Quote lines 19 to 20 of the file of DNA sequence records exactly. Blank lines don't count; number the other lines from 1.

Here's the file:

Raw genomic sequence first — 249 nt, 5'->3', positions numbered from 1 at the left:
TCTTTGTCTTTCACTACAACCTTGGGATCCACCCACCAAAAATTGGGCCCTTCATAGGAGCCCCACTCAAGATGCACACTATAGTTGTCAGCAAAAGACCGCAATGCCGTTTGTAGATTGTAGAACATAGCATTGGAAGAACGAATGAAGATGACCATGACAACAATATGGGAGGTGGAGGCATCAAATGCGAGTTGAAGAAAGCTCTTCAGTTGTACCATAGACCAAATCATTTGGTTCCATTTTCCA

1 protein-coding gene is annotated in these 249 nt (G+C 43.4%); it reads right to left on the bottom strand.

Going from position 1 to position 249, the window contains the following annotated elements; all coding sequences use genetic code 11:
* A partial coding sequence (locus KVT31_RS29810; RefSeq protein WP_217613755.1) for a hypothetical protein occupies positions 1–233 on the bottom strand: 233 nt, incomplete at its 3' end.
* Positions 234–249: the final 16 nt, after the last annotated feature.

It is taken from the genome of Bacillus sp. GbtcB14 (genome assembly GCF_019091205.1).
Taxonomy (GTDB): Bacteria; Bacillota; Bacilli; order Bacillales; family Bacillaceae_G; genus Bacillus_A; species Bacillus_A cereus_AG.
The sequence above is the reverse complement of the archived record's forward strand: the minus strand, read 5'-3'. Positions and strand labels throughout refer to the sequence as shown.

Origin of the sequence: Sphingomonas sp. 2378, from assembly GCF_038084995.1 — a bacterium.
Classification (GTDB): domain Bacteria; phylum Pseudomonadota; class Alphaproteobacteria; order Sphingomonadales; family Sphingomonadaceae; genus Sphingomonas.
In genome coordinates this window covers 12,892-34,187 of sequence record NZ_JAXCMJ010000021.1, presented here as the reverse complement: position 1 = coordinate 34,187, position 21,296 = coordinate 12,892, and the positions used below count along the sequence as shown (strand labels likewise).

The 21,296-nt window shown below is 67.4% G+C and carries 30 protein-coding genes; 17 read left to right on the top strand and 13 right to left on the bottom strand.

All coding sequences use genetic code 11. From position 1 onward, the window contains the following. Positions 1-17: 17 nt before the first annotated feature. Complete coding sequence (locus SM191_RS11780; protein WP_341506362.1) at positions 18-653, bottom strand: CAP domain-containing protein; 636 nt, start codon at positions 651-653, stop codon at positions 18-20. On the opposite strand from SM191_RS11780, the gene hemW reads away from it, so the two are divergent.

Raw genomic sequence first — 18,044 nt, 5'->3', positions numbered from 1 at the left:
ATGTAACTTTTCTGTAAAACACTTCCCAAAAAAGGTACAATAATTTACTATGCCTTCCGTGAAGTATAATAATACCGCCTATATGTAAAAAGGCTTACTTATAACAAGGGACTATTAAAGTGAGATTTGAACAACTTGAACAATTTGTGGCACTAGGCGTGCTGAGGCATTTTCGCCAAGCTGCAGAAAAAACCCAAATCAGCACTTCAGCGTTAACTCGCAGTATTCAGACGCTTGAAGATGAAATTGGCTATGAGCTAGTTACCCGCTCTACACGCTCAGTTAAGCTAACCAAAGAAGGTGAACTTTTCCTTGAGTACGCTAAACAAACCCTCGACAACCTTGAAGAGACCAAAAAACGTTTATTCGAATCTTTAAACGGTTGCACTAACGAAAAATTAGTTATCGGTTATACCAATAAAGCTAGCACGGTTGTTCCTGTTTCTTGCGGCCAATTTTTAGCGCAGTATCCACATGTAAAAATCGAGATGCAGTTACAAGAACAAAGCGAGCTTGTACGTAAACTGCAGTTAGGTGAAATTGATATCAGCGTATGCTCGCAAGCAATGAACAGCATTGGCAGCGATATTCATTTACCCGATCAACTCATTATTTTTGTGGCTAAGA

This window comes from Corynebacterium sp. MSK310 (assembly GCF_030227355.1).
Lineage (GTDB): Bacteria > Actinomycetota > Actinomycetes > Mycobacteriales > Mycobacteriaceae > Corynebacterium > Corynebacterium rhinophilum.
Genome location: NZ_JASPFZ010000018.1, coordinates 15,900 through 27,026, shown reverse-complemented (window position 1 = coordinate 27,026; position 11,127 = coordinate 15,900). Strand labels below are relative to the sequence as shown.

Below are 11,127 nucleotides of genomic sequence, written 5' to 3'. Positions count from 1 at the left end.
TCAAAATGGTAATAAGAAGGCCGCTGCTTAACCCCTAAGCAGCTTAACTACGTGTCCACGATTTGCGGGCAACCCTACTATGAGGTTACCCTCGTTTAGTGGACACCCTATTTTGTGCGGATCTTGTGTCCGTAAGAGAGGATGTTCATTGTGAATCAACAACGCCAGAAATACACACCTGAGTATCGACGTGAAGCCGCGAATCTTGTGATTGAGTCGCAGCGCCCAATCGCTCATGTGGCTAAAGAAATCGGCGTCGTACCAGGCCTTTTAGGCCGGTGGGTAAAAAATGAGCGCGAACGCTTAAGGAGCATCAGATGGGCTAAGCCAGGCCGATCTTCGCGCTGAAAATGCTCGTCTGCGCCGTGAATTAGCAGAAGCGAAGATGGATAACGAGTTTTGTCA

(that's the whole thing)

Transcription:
Genome location: NZ_JASPFZ010000018.1, coordinates 15,900 through 27,026, shown reverse-complemented (window position 1 = coordinate 27,026; position 11,127 = coordinate 15,900). Strand labels below are relative to the sequence as shown.

Below are 11,127 nucleotides of genomic sequence, written 5' to 3'. Positions count from 1 at the left end.